Dragon Ball FighterZ Review Roundup

The release of Dragon Ball FighterZ is only a few days away, and the reviews are starting to pour in. Dragon Ball fans and fighting game fans alike are anticipating this high-energy fighter title with breathtaking visuals and combat straight out of the anime. But does the game live up to Bandai Namco’s months-long hype train? Our own Matt Owen will share his thoughts in a review soon, but in the meantime you can take a look at what other critics have to say about Dragon Ball FighterZ in our review roundup below.

Dragon Ball FighterZ  is coming to PS4, Xbox One, and PC on January 26th with an MSRP of $60. The reviews so far are overwhelmingly positive, noting the game’s accessible combat controls and homage to hardcore Dragon Ball fans. However, veteran fighter gamers might find themselves wanting more complexity and challenge. Below you’ll find scores and excerpts from a handful of Dragon Ball FighterZ reviews, and some reviews-in-progress.

IGN – 8.5/10

“Between the accessible auto combos, homing attacks, and simplified command inputs, Dragon Ball FighterZ is an inviting gateway into the world of fighting games for newcomers–whether you’re a Dragon Ball fan or not. Those easy controls can open the door to some spammy behavior, but just as often it’s satisfying in a way that does right by the Dragon Ball name. Dragon Ball FighterZ has enough depth and complexity to glow as brilliantly as a Super Saiyan.”

GameSpot – 9/10

FighterZ is complex and distinct enough to be enjoyed by fighting game competitors, but there’s no question that it’s been designed to tap into the hearts of Dragon Ball‘s most dedicated fans, and no doubt those same qualities will win people over who’ve never given the series a chance. Where past games attempted to get there through huge character rosters and deliberately predictable trips down memory lane, FighterZ has bottled the essence of what makes the series’ characters, animation, and sense of humor so beloved and reconfigured it into something new: a Dragon Ball fighting game that can go toe-to-toe with the best of the genre.”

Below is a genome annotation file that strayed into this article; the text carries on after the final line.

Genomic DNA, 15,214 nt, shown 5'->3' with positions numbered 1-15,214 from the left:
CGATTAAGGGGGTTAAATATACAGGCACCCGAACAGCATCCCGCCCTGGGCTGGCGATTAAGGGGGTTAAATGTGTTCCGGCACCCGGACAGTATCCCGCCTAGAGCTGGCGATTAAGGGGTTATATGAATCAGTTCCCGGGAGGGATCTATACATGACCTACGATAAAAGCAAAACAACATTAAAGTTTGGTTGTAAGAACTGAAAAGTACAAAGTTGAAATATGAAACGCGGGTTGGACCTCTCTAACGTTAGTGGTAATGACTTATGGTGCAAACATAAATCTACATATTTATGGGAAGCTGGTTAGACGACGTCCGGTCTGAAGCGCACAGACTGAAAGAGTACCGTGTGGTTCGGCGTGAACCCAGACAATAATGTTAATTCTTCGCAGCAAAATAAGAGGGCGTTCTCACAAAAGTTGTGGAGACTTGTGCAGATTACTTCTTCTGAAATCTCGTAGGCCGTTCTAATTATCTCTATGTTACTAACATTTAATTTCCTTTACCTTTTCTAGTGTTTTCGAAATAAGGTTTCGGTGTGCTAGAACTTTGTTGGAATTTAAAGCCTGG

EGM – 90/100

“While there have been many fighting games based on the Dragon Ball franchise, Dragon Ball FighterZ marks a modern approach through the means of fast-paced action. From its breathtaking visuals to ease of gameplay mastery, the new fighter is a good stepping stone to expand the fan base of the genre. However, it may not satisfy players who are looking for complexity.”

WCCF Tech – 9/10

Dragon Ball FighterZ is a game that does so much right. It’s a hardcore fighting game experience, as well as a more casual button masher. It’s a competitive fighter, as well as a Dragon Ball side story. Other Dragon Ball games have done Dragon Ball style mechanics better, Xenoverse’s 3D flight feels very authentic, but Dragon Ball FighterZ feels like the best of both worlds, and is one of the very best Dragon Ball games of all time. How the fighting meta will develop is another question entirely, and whether or not tournaments like EVO will allow DBFZ to join its ranks is still up for debate, but this is easily the most exciting new fighter I’ve played in a very long time.”

Game Informer – Review in Progress

“The more I delve into training mode, the more I learn about FighterZ, which is great; before playing the full game, I was a little afraid Arc System Works was going to go a bit too simple to appeal to casual Dragon Ball fans, and I’m happy to be proven wrong. Despite the simple control scheme, there are plenty of ways you can approach your opponent, and I never felt completely helpless, or that any one option was overwhelmingly powerful. Complete novices will still have to do some genre learning, but the fundamentals are simple enough that it won’t be too much of a chore.”

Eurogamer – Review in Progress

“We’ve still got to do some online testing when the servers are up, but the offline lobby for Dragon Ball FighterZ suggests this is going to be a good ‘un. Whether or not you like fighting games or Dragon Ball, extremely dramatic villains and hench dudes with giant hair hurling fireballs at each other (all set to unceasing guitar solos) is kind of inherently enjoyable.”